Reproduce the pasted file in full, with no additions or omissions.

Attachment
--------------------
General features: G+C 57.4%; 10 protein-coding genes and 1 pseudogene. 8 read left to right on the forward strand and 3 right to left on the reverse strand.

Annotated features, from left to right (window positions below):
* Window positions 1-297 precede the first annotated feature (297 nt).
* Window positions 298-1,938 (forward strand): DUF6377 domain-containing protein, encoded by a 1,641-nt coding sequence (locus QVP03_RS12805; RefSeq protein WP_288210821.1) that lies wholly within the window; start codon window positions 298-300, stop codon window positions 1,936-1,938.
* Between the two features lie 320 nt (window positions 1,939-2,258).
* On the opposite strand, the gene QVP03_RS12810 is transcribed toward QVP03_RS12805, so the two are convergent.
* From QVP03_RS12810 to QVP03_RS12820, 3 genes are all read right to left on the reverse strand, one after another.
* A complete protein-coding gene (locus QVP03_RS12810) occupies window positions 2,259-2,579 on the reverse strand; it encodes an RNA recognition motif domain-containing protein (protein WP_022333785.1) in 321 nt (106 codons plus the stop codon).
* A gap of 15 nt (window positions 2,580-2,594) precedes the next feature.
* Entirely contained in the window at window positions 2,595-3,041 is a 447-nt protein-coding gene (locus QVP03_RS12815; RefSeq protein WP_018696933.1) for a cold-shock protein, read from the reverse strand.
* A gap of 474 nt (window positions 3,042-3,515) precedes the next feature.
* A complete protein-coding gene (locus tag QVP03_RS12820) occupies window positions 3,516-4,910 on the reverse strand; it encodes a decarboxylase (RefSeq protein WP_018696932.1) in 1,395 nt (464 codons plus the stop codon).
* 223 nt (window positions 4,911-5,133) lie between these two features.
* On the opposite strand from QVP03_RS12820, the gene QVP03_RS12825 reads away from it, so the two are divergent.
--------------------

General features: G+C 57.4%; 10 protein-coding genes and 1 pseudogene. 8 read left to right on the forward strand and 3 right to left on the reverse strand.

Annotated features, from left to right (window positions below):
* Window positions 1-297 precede the first annotated feature (297 nt).
* Window positions 298-1,938 (forward strand): DUF6377 domain-containing protein, encoded by a 1,641-nt coding sequence (locus QVP03_RS12805; RefSeq protein WP_288210821.1) that lies wholly within the window; start codon window positions 298-300, stop codon window positions 1,936-1,938.
* Between the two features lie 320 nt (window positions 1,939-2,258).
* On the opposite strand, the gene QVP03_RS12810 is transcribed toward QVP03_RS12805, so the two are convergent.
* From QVP03_RS12810 to QVP03_RS12820, 3 genes are all read right to left on the reverse strand, one after another.
* A complete protein-coding gene (locus QVP03_RS12810) occupies window positions 2,259-2,579 on the reverse strand; it encodes an RNA recognition motif domain-containing protein (protein WP_022333785.1) in 321 nt (106 codons plus the stop codon).
* A gap of 15 nt (window positions 2,580-2,594) precedes the next feature.
* Entirely contained in the window at window positions 2,595-3,041 is a 447-nt protein-coding gene (locus QVP03_RS12815; RefSeq protein WP_018696933.1) for a cold-shock protein, read from the reverse strand.
* A gap of 474 nt (window positions 3,042-3,515) precedes the next feature.
* A complete protein-coding gene (locus tag QVP03_RS12820) occupies window positions 3,516-4,910 on the reverse strand; it encodes a decarboxylase (RefSeq protein WP_018696932.1) in 1,395 nt (464 codons plus the stop codon).
* 223 nt (window positions 4,911-5,133) lie between these two features.
* On the opposite strand from QVP03_RS12820, the gene QVP03_RS12825 reads away from it, so the two are divergent.